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Current Category » Introduction to Entomology

Cultivation of Mulberry Plants

Mulberry plants can be grown in any soil and in any climate. It is propagated by cuttings. The land is ploughed well six or seven times in April-May and manured with cattle manure at the rate of 20-25 tones per hectare. Furrows are opened a meter apart either way and at the junctions, small pits are scooped out and 2 or 3 cuttings are planted in each pit. Each cutting should be 20 to 22 cm long with three nodes. When the plants grow too high, they are cut back and this will also help in the production of new flush of leaves. The plants can yield well for 12 years after which they are pulled out and fresh planting is taken up. From the plants each year six to eight crops of leaves can be taken and the average yield per hectare is 25 to 30 metric tones of green leaves.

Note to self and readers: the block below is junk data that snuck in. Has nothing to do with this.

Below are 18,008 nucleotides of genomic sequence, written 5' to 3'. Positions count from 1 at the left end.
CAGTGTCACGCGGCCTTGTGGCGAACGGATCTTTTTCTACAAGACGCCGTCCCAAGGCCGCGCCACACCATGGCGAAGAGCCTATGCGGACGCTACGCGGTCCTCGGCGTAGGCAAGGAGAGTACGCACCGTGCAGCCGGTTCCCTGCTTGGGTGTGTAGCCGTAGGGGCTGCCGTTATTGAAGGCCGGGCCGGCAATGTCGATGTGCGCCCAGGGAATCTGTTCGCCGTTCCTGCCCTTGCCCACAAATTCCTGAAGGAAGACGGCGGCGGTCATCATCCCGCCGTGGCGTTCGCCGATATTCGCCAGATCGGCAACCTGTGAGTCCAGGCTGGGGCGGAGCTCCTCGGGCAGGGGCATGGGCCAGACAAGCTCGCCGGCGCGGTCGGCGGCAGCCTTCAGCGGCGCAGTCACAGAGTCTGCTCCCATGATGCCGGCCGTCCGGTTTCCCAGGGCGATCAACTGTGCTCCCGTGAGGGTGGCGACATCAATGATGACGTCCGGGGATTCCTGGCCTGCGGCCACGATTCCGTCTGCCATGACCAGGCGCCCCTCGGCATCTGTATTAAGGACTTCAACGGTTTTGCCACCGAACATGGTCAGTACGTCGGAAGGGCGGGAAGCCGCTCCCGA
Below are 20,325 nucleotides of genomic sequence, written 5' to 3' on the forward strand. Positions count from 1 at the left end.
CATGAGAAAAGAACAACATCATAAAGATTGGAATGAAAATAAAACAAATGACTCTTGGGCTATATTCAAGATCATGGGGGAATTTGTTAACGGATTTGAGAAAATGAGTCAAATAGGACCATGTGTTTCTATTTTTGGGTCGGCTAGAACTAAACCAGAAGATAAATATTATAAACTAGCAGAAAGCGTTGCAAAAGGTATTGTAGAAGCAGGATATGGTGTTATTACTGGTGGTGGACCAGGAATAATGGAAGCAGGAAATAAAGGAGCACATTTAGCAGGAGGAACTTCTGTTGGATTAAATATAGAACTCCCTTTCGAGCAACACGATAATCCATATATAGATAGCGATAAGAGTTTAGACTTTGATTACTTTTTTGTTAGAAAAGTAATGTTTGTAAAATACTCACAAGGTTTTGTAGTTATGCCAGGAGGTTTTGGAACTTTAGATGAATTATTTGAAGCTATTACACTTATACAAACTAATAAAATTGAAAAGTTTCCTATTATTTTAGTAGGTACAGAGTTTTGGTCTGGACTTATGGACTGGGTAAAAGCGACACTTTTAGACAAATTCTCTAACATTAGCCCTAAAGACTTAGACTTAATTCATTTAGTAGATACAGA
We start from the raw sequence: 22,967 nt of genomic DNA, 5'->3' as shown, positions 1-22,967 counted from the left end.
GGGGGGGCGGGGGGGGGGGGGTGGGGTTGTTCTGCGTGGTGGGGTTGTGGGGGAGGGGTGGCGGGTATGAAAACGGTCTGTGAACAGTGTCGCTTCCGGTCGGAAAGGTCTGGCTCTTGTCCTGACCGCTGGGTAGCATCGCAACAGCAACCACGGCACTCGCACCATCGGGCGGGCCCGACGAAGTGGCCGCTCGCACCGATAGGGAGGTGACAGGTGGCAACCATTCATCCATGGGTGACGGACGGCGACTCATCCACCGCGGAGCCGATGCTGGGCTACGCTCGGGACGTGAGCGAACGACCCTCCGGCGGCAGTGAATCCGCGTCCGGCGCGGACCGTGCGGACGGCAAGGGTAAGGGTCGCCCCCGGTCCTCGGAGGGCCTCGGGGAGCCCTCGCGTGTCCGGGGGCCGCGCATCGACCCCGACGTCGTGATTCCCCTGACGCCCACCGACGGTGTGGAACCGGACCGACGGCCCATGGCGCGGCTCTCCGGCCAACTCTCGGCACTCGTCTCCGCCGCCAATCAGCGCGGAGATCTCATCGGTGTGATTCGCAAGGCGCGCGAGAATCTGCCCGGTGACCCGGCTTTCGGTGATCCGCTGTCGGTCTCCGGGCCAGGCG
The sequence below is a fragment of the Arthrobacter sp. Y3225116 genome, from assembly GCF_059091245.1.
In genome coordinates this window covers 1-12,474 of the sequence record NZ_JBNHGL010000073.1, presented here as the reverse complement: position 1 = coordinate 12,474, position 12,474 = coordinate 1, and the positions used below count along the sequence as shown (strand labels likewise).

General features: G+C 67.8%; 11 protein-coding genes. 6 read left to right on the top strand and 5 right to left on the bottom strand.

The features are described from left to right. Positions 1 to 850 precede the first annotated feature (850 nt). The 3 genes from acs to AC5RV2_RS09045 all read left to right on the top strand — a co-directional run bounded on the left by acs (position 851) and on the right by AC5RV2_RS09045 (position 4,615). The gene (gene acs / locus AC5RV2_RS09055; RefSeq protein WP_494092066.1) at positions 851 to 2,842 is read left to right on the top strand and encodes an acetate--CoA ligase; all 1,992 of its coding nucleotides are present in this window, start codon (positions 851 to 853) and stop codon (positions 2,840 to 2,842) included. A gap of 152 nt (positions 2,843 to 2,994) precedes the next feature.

Current Category » Introduction to Entomology